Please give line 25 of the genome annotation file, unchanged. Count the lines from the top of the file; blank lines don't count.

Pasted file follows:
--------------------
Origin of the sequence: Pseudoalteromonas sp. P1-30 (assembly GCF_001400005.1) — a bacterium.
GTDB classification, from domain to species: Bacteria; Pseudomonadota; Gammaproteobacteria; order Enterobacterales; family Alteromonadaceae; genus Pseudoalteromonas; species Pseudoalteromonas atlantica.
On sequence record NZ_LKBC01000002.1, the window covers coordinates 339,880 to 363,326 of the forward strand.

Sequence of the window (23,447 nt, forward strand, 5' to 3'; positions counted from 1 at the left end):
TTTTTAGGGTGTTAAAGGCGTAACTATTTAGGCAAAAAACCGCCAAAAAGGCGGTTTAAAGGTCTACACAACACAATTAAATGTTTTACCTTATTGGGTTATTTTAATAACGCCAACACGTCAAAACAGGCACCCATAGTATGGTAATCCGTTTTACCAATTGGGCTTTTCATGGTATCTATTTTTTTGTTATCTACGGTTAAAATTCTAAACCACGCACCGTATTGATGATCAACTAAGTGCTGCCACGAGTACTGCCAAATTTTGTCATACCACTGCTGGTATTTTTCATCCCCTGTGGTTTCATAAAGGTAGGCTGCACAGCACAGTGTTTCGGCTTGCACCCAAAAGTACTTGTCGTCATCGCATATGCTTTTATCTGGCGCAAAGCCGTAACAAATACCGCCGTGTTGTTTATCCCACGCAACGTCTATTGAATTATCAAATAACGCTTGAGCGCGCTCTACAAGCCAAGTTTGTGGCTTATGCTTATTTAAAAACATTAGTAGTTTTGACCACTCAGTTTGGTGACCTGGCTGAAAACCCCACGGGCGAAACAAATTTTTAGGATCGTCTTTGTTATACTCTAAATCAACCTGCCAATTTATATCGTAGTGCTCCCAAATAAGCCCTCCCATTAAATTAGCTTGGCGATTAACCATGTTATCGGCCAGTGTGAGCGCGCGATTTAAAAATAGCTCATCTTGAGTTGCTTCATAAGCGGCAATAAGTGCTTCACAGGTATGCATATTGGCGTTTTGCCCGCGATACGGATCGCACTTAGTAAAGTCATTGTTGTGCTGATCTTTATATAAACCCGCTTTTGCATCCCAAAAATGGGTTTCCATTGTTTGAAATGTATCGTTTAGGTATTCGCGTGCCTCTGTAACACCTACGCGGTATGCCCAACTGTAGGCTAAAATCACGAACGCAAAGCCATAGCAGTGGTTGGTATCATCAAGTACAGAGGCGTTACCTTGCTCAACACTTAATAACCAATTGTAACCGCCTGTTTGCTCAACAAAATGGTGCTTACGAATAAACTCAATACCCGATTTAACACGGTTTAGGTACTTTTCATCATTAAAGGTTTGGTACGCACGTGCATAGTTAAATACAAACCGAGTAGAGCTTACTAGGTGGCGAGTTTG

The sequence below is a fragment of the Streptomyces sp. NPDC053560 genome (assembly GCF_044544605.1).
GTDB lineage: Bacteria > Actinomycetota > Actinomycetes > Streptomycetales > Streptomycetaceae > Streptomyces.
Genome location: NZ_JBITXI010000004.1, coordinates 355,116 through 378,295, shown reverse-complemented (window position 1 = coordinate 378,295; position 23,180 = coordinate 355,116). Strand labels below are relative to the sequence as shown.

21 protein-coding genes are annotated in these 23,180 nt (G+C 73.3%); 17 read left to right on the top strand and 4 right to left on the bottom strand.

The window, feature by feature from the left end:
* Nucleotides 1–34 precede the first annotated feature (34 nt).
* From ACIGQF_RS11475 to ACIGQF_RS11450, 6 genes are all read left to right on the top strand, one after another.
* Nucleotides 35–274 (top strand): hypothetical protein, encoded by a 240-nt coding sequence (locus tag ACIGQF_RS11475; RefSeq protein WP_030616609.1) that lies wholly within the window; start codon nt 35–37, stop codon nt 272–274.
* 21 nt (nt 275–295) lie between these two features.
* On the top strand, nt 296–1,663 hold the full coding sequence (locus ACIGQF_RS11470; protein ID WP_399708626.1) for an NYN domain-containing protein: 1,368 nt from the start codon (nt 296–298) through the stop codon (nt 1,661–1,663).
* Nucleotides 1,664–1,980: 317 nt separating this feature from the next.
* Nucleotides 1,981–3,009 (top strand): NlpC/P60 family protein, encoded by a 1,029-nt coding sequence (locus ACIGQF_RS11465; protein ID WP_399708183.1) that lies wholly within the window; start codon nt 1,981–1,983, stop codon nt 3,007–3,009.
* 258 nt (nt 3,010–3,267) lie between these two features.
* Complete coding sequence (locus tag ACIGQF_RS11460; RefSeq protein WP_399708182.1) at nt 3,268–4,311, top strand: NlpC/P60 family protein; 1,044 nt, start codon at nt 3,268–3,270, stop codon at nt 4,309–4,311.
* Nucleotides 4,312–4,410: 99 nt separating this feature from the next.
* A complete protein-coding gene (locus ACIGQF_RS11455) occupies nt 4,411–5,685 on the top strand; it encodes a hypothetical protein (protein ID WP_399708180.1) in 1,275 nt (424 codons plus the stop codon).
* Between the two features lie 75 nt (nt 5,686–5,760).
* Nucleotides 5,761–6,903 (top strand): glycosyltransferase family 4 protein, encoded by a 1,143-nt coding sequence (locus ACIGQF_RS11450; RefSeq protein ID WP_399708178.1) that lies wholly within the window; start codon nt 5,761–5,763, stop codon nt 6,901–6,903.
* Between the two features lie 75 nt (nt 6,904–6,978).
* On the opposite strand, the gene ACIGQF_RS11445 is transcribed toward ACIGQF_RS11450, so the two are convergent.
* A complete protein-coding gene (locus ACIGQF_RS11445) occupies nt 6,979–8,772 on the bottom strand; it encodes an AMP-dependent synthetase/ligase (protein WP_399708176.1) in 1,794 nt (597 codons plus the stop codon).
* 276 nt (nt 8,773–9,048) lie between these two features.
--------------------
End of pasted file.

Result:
* On the opposite strand, the gene ACIGQF_RS11445 is transcribed toward ACIGQF_RS11450, so the two are convergent.